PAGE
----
Keith McGowan; illustrations by Yoko Tanaka
Henry Holt and Co. (BYR)
When Sol and Connie Blink move to Grand Creek, one of the first people to welcome them is an odd older woman, Fay Holaderry, and her friendly dog, Swift, who carries a very strange bone in his mouth. Sol knows a lot more than the average eleven-year-old, so when he identifies the bone as human, he and Connie begin to wonder if their new neighbor is up to no good.
In a spine-tingling adventure that makes them think twice about who they can trust, Sol and Connie discover that solving mysteries can be a dangerous game—even for skilled junior sleuths.
SOL AND CONNIE
SOLOMON AND CONSTANCE Blink—Sol and Connie for short—moved into the town of Grand Creek one hot day in the middle of August. Sol was eleven and Connie was eight.
The late afternoon sun streamed over the mountains into Sol’s new bedroom as he unpacked. He’d already taken out a telescope and a microscope. These allowed him to peer into other worlds, large and small, that sometimes seemed more appealing than this one.
He examined the instruments, his hand at his chin, his long hair falling in front
“Fans of Lemony Snicket’s best-selling A Series of Unfortunate Events should love Keith McGowan’s beguiling debut, a modern version of the Grimm Brothers’ chilling tale of Hansel and Gretel.” —USA Today
“A semisweet literary treat for the kiddies . . . Keith McGowan’s re-telling of Hansel and Gretel’s misadventures, “The Witch’s Guide to Cooking with Children,” retains the disturbing vibe of the original, but spices it up with some seriously cerebral humor that will delight and challenge the inquisitive youngster.” —The New Yorker, “Book Bench” section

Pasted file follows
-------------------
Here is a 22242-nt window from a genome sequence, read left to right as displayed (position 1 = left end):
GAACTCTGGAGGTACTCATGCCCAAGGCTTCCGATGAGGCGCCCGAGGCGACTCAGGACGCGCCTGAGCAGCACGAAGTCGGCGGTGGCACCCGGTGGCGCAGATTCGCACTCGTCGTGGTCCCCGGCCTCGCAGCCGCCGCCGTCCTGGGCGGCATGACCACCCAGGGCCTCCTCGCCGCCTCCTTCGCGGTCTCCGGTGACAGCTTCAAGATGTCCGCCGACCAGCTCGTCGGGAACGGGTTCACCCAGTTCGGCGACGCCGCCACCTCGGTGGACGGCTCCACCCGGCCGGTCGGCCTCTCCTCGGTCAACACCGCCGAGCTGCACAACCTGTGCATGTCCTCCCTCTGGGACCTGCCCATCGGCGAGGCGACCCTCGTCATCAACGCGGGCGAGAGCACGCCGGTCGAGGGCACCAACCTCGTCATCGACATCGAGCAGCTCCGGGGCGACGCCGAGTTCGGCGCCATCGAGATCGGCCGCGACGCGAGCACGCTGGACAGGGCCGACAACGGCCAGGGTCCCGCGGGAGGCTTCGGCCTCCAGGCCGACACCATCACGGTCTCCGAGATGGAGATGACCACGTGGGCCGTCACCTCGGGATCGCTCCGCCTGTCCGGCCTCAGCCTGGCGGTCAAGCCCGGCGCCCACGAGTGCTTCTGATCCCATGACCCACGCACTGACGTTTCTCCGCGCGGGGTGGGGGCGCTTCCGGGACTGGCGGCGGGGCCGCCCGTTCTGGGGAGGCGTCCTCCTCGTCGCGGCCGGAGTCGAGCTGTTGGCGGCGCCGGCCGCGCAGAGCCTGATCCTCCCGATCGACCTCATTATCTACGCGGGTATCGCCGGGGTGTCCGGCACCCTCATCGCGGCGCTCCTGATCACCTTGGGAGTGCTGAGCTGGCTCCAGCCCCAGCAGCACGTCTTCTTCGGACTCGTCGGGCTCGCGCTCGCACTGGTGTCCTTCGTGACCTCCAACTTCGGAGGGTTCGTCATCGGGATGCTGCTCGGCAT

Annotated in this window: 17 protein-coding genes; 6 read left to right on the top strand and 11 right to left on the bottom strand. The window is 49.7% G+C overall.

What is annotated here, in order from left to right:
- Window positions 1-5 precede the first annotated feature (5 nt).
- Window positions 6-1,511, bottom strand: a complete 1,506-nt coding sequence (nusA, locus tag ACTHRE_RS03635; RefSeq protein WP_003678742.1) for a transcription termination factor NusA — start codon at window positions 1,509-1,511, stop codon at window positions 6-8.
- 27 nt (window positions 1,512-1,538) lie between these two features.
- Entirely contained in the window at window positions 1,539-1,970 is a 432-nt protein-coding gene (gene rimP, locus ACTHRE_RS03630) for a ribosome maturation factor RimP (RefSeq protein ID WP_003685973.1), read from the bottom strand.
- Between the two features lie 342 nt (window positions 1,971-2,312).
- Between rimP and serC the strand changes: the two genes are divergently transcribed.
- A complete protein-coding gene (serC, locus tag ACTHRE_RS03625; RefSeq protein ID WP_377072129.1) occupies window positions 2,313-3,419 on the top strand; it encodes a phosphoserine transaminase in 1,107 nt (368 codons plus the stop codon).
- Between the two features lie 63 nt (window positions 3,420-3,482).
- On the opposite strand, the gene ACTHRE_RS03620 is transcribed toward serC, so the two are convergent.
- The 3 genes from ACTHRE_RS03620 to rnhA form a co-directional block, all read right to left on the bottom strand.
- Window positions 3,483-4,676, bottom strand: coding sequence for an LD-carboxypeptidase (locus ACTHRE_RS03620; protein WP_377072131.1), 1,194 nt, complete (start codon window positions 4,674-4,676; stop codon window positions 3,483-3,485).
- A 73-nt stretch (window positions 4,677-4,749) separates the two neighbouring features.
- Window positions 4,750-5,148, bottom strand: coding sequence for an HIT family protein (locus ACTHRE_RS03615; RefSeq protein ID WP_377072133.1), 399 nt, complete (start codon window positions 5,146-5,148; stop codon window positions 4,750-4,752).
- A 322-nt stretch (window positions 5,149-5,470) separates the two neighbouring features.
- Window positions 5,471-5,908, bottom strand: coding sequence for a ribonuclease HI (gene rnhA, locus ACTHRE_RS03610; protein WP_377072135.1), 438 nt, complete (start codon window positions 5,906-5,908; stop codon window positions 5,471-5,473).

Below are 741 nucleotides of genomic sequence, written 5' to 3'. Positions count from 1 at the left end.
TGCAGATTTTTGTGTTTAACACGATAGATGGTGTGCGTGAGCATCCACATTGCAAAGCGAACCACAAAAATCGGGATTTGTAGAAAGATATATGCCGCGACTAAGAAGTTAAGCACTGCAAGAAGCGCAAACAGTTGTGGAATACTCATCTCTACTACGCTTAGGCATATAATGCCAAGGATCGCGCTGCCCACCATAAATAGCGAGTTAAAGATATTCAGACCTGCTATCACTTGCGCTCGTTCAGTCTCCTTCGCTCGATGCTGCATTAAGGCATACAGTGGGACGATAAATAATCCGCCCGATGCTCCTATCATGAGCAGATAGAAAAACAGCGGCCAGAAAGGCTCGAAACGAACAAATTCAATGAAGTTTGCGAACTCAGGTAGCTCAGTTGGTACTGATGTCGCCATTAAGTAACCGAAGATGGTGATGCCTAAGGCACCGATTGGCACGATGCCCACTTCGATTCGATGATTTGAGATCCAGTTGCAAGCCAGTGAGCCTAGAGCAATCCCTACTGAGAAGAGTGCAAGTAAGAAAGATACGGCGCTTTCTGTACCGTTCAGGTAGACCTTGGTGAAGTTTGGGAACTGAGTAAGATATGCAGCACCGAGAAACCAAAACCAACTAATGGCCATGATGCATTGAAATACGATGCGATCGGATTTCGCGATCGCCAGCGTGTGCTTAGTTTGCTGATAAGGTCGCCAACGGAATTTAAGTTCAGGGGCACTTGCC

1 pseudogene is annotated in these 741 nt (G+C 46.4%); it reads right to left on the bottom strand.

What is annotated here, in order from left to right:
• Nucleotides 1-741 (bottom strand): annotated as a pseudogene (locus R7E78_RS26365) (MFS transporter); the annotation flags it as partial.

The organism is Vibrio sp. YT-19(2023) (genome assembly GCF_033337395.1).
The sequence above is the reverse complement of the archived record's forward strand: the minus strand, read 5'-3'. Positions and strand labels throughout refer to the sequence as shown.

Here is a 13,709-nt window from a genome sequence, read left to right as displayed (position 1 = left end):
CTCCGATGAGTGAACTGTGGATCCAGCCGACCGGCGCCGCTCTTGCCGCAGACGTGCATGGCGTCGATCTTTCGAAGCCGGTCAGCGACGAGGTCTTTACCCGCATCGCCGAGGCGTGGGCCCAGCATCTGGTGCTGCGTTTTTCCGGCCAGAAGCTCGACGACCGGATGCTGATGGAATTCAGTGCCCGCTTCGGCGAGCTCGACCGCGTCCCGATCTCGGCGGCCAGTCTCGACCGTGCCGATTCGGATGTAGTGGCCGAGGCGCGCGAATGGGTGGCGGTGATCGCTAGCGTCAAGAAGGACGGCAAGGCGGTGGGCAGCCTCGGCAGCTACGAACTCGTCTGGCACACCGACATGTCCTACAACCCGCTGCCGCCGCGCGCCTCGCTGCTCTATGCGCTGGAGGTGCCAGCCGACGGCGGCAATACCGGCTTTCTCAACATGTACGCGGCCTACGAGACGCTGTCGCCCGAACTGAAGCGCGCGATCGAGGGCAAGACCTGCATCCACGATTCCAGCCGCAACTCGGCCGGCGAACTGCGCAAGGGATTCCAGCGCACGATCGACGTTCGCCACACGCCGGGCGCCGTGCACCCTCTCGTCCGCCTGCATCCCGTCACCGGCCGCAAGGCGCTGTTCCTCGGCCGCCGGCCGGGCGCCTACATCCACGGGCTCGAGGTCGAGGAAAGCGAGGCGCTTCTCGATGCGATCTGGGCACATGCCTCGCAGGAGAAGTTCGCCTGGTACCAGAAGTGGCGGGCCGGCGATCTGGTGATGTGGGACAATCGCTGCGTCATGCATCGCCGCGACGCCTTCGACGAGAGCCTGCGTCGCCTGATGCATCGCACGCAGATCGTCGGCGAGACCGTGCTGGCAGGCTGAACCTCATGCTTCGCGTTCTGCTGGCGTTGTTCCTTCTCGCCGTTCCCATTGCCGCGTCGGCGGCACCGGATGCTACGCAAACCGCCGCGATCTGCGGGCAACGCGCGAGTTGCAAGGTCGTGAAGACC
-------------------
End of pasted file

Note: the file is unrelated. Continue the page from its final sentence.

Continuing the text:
“Oooooh. That witch from Hansel and Gretel is back and she very well may be living right…next…door. In a conspiracy of lunacy, a whole town seems to be in cahoots with chaos to get those two little urchins to succumb to being the entree on the witch’s table. This updated book is still deliciously naughty.”—Kiwi magazine
“McGowan makes a strong debut. . . Shades of Roald Dahl and Lemony Snicket hover over McGowan’s tale, but up-to-date touches . . . make it especially accessible and appealing for thrill-seeking readers.” —Publishers Weekly
“Evoking Roald Dahl’s The Witches, McGowan’s edgy debut novel incorporates magic, clever references to the original tale, a cast of diverse characters, and Snicket-esque narration. The witch’s interspersed journal entries, including the opening chapter, ‘How to Cook and Eat Children: A Cautionary Tale by the Witch Fay Holaderry,’ breezily, and ominously, set the book’s dark tone. Periodic shadowy illustrations add unsettling eeriness to this open-ended story that will likely draw fans of shivery, suspenseful mysteries.”—Booklist
“Readers know what’s in store for Sol and Connie right from the riveting opening line. . . . Tanaka’s occasional full-page views of grim, heavy-lidded figures add a suitably gothic tone. Yum.” —Kirkus Reviews
“McGowan’s modern retelling of the Hansel and Gretel plot is nuanced, fascinating, and gratifyingly dark without being graphic or horrific.” —The Bulletin of the Center for Children’s Books